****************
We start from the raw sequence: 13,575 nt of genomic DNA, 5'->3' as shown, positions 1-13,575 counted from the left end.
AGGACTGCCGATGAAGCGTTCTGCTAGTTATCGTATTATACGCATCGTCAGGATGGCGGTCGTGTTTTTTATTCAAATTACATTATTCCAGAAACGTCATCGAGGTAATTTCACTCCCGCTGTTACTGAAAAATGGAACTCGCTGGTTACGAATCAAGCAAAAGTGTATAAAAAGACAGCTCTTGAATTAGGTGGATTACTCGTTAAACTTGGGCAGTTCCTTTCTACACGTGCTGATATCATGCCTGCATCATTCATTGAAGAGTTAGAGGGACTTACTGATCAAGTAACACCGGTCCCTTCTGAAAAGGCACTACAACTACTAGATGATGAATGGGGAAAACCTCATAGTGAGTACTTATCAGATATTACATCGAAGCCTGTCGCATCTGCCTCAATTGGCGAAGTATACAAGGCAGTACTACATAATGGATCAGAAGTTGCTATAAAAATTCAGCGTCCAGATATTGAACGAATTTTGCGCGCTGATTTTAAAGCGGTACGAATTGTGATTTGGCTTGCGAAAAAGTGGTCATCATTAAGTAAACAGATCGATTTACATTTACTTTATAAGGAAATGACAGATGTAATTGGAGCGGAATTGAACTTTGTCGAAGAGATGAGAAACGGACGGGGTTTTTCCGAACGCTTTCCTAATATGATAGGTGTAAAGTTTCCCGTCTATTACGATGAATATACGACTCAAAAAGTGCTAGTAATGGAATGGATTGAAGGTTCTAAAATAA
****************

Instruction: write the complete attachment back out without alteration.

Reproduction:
We start from the raw sequence: 13,575 nt of genomic DNA, 5'->3' as shown, positions 1-13,575 counted from the left end.
AGGACTGCCGATGAAGCGTTCTGCTAGTTATCGTATTATACGCATCGTCAGGATGGCGGTCGTGTTTTTTATTCAAATTACATTATTCCAGAAACGTCATCGAGGTAATTTCACTCCCGCTGTTACTGAAAAATGGAACTCGCTGGTTACGAATCAAGCAAAAGTGTATAAAAAGACAGCTCTTGAATTAGGTGGATTACTCGTTAAACTTGGGCAGTTCCTTTCTACACGTGCTGATATCATGCCTGCATCATTCATTGAAGAGTTAGAGGGACTTACTGATCAAGTAACACCGGTCCCTTCTGAAAAGGCACTACAACTACTAGATGATGAATGGGGAAAACCTCATAGTGAGTACTTATCAGATATTACATCGAAGCCTGTCGCATCTGCCTCAATTGGCGAAGTATACAAGGCAGTACTACATAATGGATCAGAAGTTGCTATAAAAATTCAGCGTCCAGATATTGAACGAATTTTGCGCGCTGATTTTAAAGCGGTACGAATTGTGATTTGGCTTGCGAAAAAGTGGTCATCATTAAGTAAACAGATCGATTTACATTTACTTTATAAGGAAATGACAGATGTAATTGGAGCGGAATTGAACTTTGTCGAAGAGATGAGAAACGGACGGGGTTTTTCCGAACGCTTTCCTAATATGATAGGTGTAAAGTTTCCCGTCTATTACGATGAATATACGACTCAAAAAGTGCTAGTAATGGAATGGATTGAAGGTTCTAAAATAA